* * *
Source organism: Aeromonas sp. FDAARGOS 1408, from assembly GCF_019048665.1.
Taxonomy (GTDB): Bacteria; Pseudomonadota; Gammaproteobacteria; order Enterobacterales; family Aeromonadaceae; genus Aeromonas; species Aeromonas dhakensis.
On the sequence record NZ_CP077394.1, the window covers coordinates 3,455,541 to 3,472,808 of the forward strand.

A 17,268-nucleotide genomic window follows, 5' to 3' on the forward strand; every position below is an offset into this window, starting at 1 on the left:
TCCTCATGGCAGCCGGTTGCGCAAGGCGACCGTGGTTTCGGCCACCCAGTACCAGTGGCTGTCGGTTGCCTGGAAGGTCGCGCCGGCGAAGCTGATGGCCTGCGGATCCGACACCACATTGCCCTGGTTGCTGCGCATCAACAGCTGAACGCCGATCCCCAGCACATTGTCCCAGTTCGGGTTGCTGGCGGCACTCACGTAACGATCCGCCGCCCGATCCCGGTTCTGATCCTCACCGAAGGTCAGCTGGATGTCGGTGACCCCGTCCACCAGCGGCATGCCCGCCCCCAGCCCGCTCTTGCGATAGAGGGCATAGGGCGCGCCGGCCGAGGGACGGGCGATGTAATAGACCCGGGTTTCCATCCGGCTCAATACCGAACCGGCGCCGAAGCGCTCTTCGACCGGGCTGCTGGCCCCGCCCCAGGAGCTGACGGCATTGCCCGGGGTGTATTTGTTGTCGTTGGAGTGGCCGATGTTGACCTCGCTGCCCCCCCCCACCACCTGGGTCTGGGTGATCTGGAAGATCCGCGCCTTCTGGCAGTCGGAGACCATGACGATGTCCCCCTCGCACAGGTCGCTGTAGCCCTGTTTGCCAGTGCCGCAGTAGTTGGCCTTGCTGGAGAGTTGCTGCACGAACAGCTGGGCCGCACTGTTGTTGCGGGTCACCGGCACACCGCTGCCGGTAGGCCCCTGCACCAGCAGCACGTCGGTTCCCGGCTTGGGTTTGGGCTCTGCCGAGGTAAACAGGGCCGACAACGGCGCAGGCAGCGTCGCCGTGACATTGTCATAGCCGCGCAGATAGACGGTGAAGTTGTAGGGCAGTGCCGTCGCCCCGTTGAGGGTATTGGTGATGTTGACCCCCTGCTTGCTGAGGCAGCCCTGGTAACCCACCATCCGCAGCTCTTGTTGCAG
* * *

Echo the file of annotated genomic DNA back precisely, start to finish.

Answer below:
Source organism: Aeromonas sp. FDAARGOS 1408, from assembly GCF_019048665.1.
Taxonomy (GTDB): Bacteria; Pseudomonadota; Gammaproteobacteria; order Enterobacterales; family Aeromonadaceae; genus Aeromonas; species Aeromonas dhakensis.
On the sequence record NZ_CP077394.1, the window covers coordinates 3,455,541 to 3,472,808 of the forward strand.

A 17,268-nucleotide genomic window follows, 5' to 3' on the forward strand; every position below is an offset into this window, starting at 1 on the left:
TCCTCATGGCAGCCGGTTGCGCAAGGCGACCGTGGTTTCGGCCACCCAGTACCAGTGGCTGTCGGTTGCCTGGAAGGTCGCGCCGGCGAAGCTGATGGCCTGCGGATCCGACACCACATTGCCCTGGTTGCTGCGCATCAACAGCTGAACGCCGATCCCCAGCACATTGTCCCAGTTCGGGTTGCTGGCGGCACTCACGTAACGATCCGCCGCCCGATCCCGGTTCTGATCCTCACCGAAGGTCAGCTGGATGTCGGTGACCCCGTCCACCAGCGGCATGCCCGCCCCCAGCCCGCTCTTGCGATAGAGGGCATAGGGCGCGCCGGCCGAGGGACGGGCGATGTAATAGACCCGGGTTTCCATCCGGCTCAATACCGAACCGGCGCCGAAGCGCTCTTCGACCGGGCTGCTGGCCCCGCCCCAGGAGCTGACGGCATTGCCCGGGGTGTATTTGTTGTCGTTGGAGTGGCCGATGTTGACCTCGCTGCCCCCCCCCACCACCTGGGTCTGGGTGATCTGGAAGATCCGCGCCTTCTGGCAGTCGGAGACCATGACGATGTCCCCCTCGCACAGGTCGCTGTAGCCCTGTTTGCCAGTGCCGCAGTAGTTGGCCTTGCTGGAGAGTTGCTGCACGAACAGCTGGGCCGCACTGTTGTTGCGGGTCACCGGCACACCGCTGCCGGTAGGCCCCTGCACCAGCAGCACGTCGGTTCCCGGCTTGGGTTTGGGCTCTGCCGAGGTAAACAGGGCCGACAACGGCGCAGGCAGCGTCGCCGTGACATTGTCATAGCCGCGCAGATAGACGGTGAAGTTGTAGGGCAGTGCCGTCGCCCCGTTGAGGGTATTGGTGATGTTGACCCCCTGCTTGCTGAGGCAGCCCTGGTAACCCACCATCCGCAGCTCTTGTTGCAG